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National Iced Tea Day

We’re almost halfway through June and summer is in full swing: kids are out of school, families are taking vacations, and the sun hangs around for a bit longer than the rest of the year. If you’re worried about getting too hot this summer, Plated has your back!  Today is National Iced Tea Day and we have something special to celebrate.

How do you like your tea? In Belgium iced tea is carbonated, in Thailand milk is usually poured over iced tea, and in the United States iced tea makes up about 85% of all tea consumed.  What we have for you is not something from a faraway land, but it is from a faraway time. To impart the significance of this refreshing treat, we have to go back through time.

During World War II, the US had a difficult time importing green tea, so they began to buy black tea from India as the Prohibition had greatly increased the popularity of iced tea as an alternative to alcohol.

If you go back even further to a vendor at the World’s Fair in St. Louis in 1904 you’ll find the exact spot where iced tea was first commercialized. The vendor, Richard Blechynden, found that he could make his hot tea drink even more desirable during the hot summer fair by serving it cold.

In 1879 Marion Cabell Tyree wrote a cookbook called Housekeeping in Old Virginia, and in this cookbook is the oldest recorded sweet tea recipe, which inspired the recipes we have for you today.

Southern Sweet Tea Recipe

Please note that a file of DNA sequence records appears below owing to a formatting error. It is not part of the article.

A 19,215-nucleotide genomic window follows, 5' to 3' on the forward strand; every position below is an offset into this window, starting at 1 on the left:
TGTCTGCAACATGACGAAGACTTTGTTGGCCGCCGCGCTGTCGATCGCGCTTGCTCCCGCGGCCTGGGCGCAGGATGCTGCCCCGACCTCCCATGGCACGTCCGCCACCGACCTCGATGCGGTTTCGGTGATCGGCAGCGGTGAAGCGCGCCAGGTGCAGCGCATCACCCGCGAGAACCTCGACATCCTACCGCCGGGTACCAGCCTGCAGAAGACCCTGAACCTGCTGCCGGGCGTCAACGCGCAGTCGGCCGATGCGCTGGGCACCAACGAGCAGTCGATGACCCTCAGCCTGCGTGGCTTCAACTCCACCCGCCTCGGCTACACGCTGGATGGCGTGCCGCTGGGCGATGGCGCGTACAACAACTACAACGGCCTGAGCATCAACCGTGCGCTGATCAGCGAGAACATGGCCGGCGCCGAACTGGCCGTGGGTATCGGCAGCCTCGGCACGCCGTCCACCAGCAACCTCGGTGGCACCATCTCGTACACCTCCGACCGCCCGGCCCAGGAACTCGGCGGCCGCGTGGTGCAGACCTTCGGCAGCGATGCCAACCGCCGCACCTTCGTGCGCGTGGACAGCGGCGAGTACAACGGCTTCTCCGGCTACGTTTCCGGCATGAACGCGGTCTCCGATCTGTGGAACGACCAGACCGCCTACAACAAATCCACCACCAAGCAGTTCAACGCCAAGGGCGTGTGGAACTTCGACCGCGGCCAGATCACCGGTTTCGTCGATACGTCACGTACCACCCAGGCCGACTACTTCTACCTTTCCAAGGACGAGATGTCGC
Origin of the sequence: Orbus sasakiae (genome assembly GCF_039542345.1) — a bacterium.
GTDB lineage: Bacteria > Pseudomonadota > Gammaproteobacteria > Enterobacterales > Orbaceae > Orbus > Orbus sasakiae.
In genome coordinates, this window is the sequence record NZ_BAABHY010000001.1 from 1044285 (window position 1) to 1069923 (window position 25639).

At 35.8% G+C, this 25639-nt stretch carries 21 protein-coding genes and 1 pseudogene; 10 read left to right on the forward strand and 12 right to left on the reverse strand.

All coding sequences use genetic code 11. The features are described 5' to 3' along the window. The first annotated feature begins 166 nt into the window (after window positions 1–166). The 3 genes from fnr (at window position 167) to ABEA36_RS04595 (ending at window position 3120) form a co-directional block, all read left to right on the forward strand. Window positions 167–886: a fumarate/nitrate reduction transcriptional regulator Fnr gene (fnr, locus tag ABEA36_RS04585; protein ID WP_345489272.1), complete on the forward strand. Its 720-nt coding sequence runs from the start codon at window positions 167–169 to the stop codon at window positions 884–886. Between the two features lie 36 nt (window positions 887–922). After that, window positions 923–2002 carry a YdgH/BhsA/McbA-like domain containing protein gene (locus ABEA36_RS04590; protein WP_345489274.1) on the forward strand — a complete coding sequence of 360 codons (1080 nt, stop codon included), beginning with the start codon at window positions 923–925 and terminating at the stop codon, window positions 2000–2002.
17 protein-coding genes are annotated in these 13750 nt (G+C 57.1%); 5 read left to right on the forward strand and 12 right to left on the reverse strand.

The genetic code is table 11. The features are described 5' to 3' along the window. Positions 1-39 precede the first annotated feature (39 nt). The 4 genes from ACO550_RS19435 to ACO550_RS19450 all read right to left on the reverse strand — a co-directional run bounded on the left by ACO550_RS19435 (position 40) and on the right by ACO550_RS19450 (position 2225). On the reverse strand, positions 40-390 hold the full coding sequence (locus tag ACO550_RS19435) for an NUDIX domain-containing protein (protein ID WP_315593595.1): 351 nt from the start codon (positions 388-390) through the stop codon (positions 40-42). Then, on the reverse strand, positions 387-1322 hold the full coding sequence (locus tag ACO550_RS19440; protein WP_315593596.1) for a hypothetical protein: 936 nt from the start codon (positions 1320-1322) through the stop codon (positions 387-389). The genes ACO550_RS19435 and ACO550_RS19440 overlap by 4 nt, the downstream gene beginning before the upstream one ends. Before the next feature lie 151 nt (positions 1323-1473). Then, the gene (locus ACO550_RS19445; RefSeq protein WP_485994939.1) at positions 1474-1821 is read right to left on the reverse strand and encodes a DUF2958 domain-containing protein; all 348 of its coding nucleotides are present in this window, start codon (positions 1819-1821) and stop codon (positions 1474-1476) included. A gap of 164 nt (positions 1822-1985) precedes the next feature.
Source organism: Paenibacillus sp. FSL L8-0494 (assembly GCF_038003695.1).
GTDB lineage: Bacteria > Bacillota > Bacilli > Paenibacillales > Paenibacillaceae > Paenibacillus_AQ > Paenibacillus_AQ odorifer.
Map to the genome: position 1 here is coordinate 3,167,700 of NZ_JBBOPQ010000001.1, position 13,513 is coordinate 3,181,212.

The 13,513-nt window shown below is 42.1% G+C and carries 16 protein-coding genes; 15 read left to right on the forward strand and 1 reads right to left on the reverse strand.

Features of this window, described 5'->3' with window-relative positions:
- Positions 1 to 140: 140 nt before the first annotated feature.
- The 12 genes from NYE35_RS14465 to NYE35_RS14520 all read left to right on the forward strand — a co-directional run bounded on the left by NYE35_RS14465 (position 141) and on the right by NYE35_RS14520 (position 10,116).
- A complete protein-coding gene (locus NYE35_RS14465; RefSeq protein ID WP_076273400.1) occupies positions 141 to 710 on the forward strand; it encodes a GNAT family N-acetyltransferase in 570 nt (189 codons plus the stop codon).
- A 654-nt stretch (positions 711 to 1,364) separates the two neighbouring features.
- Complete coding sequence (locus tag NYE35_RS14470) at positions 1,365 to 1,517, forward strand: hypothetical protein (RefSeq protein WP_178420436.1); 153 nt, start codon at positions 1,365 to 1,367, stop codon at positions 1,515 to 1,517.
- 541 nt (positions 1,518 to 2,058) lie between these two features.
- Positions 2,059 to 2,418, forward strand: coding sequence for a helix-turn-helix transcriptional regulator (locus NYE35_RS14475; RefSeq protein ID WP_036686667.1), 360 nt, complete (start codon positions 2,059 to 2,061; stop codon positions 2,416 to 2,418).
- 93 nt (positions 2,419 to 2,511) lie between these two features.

• 6 black tea bags
  • 4 cups boiling water
  • ¾ cup white sugar

Pour boiling water into a heat-proof, glass pitcher. Add tea bags. Cover, and allow to steep for 10-15 minutes. Remove tea bags, and discard; stir in sugar until dissolved. Let cool and serve over ice.

Thai Iced Tea 

Instead of sweetening your tea with sugar, add sweetened condensed milk to taste. For an authentic version use Thai tea leaves, which are stronger than regular black tea leaves.

Peach Mint Iced Tea 

Puree a ripe peach until smooth and stir in a 1-2 tablespoons per cup of tea. Garnish with finely chopped mint leaves.

Strawberry Basil Iced Tea

Start by making an infused simple syrup. In a heat-proof bowl, mix 1 cup of sugar and 1 cup boiling water. Whisk until dissolved, add 4-5 sprigs of fresh basil and let sit for 10 minutes. Remove basil, add 1 cup quartered strawberries to warm syrup and let sit for 5 more minutes. Add the infused syrup and strawberries to your tea until it’s the sweetness you desire.

What are your favorite iced tea recipes?

- Jason Frankel


1 Comment

  • Sara June 11, 2014 at 9:44 pm

    As a southern girl, born and bred, I can tell you that southern sweet tea takes a bit more work than what you have shared here.

    First, use the large tea bags. Not those tiny things. I usually use 4 family size tea bags (6 would produce a very bitter tea, especially after steeping for 15 minutes) for a gallon of tea. Second, add about 1/2 teaspoon of baking soda to your hot water while the tea bags are steeping. This will help the bitter taste black tea tends to take on when steeping. Next, instead of adding just plain sugar, make a simple syrup and add the syrup to the hot tea. Usually a simple syrup is a ratio of 1 to 1 with sugar and water. In my house, I usually do a 2:1 ratio (2 sugar, 1 water) and I make large batches, put in mason jars with a screw on lid, and keep in the fridge. When you sweeten your hot tea, I usually add about a cup (no measuring in my house), but if someone wants their tea sweeter, they can add more syrup. Finally, finish filling your pitcher up with cold water/ice. Serve over lots and lots of ice! :) We don’t wait around for the cooling stage.


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